More than two years after retiring from football, Solveig Gulbrandsen is in Norway's UEFA Women's EURO 2013 squad. She talks about her return and their chances in Sweden.
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When Solveig Gulbrandsen retired from football at the end of 2010, the idea that she would add to her 150-plus cap total and be in Norway's UEFA Women's EURO 2013 squad was naturally far-fetched. Yet when Norway coach Even Pellerud named his selection of 23 for Sweden yesterday, the 2000 Olympic gold medallist's name was there.
Having stopped playing to have her second child, born in June 2011, Gulbrandsen was soon tempted back into action by Vålerenga Fotball, for whom she also became assistant coach. The then Norway coach Eli Landsem recalled Gulbrandsen last September for their decisive home qualifiers against Belgium and Iceland, the midfielder coming off the bench in the first and starting the second as they secured the two wins needed to top the group. Gulbrandsen spoke to UEFA.com about returning to football, combining playing and motherhood, and the young talent in the Norway team.
UEFA.com: What tempted you to return?
Solveig Gulbrandsen: I have been around the scene since I came back, a bit as an assistant coach, but after being pregnant you feel the need to get back into shape, so it was only natural to participate a bit in training. And slowly I became more and more fit, and I guess the team realised they could use that kind of experience, so it just happened that way. Football is great and it is not easy to give up playing.
UEFA.com: Did you expect to be back in the national team?
Gulbrandsen: No, that was not really the plan. What I did was I sent a text message to Eli, because there were so many injuries in the squad around that time. I thought that if she needed any help, I was in good enough form, and if she needed some routine then I would not mind helping out in the important EURO qualification matches we were facing at the time. That is all it was, there was no further reasoning behind it.
UEFA.com: Can you say something about how you manage to combine being a mother and a footballer?
Gulbrandsen: It is not that hard, actually, because I have people helping me, otherwise it would not have been so easy. My mother helps a lot, and of course my husband. With a little help it is all going well. But I am very lucky I have people around me willing to help out, otherwise it would not have worked.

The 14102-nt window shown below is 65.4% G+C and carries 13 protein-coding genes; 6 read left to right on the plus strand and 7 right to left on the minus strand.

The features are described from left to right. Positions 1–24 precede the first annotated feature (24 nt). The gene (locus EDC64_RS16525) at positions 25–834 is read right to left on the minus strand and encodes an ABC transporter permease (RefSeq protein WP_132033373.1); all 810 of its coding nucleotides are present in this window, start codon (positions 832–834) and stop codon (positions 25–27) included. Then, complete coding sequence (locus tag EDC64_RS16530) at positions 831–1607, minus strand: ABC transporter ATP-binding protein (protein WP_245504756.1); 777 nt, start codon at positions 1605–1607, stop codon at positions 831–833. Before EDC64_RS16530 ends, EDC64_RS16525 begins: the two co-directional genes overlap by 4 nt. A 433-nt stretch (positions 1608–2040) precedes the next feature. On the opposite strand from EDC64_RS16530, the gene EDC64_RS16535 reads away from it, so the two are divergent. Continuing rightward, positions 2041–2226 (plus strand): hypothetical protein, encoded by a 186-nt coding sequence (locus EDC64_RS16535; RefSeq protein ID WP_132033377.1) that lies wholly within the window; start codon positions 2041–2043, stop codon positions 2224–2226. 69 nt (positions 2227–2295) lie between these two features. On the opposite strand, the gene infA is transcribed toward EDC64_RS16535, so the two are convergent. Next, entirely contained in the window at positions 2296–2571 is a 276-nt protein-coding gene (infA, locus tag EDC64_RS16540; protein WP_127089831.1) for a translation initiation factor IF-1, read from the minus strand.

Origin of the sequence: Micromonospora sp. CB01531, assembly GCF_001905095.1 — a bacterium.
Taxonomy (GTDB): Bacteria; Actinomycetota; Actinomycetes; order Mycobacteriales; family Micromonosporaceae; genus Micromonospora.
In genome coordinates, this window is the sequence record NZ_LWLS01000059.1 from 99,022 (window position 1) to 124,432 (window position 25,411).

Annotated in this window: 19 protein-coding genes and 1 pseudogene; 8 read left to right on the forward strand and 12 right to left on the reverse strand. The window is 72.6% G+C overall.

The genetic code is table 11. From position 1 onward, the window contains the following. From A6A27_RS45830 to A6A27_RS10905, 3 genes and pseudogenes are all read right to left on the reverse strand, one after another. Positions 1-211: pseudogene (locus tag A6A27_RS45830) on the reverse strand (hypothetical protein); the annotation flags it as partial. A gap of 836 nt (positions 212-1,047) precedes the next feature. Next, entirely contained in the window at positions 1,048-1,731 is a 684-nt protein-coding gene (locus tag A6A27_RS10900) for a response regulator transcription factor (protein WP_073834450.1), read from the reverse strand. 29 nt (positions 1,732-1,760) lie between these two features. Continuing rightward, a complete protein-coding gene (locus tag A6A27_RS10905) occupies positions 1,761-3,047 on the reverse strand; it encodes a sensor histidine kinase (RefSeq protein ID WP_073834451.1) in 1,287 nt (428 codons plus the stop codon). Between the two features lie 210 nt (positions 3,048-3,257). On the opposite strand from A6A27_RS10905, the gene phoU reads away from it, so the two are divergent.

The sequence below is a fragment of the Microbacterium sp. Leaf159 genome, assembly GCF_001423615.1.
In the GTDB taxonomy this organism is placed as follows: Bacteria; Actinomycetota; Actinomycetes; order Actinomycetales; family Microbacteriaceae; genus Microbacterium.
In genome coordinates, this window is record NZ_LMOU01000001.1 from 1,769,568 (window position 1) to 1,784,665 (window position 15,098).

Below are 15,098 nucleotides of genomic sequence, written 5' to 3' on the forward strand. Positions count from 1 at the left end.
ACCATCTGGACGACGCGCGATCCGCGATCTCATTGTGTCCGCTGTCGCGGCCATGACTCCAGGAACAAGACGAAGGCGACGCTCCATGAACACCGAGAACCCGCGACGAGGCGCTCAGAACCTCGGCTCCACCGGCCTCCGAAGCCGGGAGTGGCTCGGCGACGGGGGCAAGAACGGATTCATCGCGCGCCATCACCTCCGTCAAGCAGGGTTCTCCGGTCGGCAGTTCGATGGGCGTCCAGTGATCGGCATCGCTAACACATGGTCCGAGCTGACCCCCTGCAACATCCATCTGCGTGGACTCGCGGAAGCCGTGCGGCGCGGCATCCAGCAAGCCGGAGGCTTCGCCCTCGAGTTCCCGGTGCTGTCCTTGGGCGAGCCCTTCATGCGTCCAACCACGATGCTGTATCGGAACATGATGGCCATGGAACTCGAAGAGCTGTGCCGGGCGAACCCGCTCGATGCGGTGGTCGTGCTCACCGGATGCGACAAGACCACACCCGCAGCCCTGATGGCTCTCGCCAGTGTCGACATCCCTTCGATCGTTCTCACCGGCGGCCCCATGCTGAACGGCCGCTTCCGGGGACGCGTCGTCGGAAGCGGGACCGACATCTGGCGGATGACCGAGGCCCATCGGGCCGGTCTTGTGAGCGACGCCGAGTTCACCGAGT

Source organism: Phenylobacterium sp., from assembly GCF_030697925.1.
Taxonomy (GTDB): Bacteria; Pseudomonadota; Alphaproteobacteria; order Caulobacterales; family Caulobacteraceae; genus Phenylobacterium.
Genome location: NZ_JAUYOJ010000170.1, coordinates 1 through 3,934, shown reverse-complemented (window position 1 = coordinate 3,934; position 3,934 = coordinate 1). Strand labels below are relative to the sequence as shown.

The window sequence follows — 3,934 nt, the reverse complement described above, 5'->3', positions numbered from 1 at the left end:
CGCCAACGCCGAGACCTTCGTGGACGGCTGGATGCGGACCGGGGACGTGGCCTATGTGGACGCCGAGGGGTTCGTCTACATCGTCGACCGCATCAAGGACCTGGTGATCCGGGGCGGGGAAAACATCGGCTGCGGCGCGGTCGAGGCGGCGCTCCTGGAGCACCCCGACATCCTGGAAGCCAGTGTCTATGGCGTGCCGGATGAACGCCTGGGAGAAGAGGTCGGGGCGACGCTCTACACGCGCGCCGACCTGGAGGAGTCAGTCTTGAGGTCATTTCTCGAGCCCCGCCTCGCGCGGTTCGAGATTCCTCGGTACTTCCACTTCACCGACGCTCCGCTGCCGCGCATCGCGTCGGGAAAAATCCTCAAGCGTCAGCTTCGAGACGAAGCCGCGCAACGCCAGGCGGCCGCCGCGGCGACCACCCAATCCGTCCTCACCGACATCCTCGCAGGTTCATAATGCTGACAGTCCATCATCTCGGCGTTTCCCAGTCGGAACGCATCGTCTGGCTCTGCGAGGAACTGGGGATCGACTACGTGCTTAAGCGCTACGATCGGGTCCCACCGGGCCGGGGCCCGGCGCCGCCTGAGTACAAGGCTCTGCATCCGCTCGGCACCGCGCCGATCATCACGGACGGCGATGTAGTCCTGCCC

UEFA.com: What has changed since your comeback?
Gulbransen: After becoming a mother you probably become less selfish. Before that it was perhaps like "oh, I have not slept for an hour" or "oh, it hurts here and here". It is no longer just yourself who is the focus when there is a small girl crying next to you or needs help with something. You are less selfish, and perhaps that is both a good and a bad thing.
UEFA.com: What impresses you most about the team today?
Gulbrandsen: There is a determination in this squad. Everyone is giving 100% on the pitch, they are willing to do anything to get to play. I think that might take us quite a long way. It takes a lot, no matter how good you are, technically, tactically and a lot of other things, in the end it all comes down to effort. And we are really up there in that respect. Then we will have to get the rest together, but right now that is it.
UEFA.com: How is the team evolving?
Gulbrandsen: The level is increasing all the time. It is getting faster and faster, I am more and more impressed by the technical proficiency. Caroline Hansen, who is a new young player, she is able to do stuff that I would never have dreamt of doing. There are players that are so skilled you would not think it was possible. The level gets higher and higher every year.
UEFA.com: What is your most special memory with Norway?
Gulbrandsen: That would be at EURO 2005, the semi-final, that is for sure. We were by far the underdogs in that championship, and Sweden were a stronger team than us on paper. But since we had come that far, we were determined to give it our best shot, and both the experience within the team and in the tournament were fantastic. On top of that it was kind of my breakthrough internationally, and in that semi-final I left my mark on the game with two goals and an assist. Then you feel you have contributed, it was an incredible experience.
UEFA.com: When you first started playing football, did you believe you would play at this level?
Gulbrandsen: Yes, I was very determined from early on, and I was not that old before I made it my goal to go to the 2000 Olympics – it was written down on a piece of paper and I achieved it. I was very determined from very early on to perform well on the pitch. Perhaps that is a bit weird, but it has given me great pleasure since, and I am very happy I was that ambitious from early on.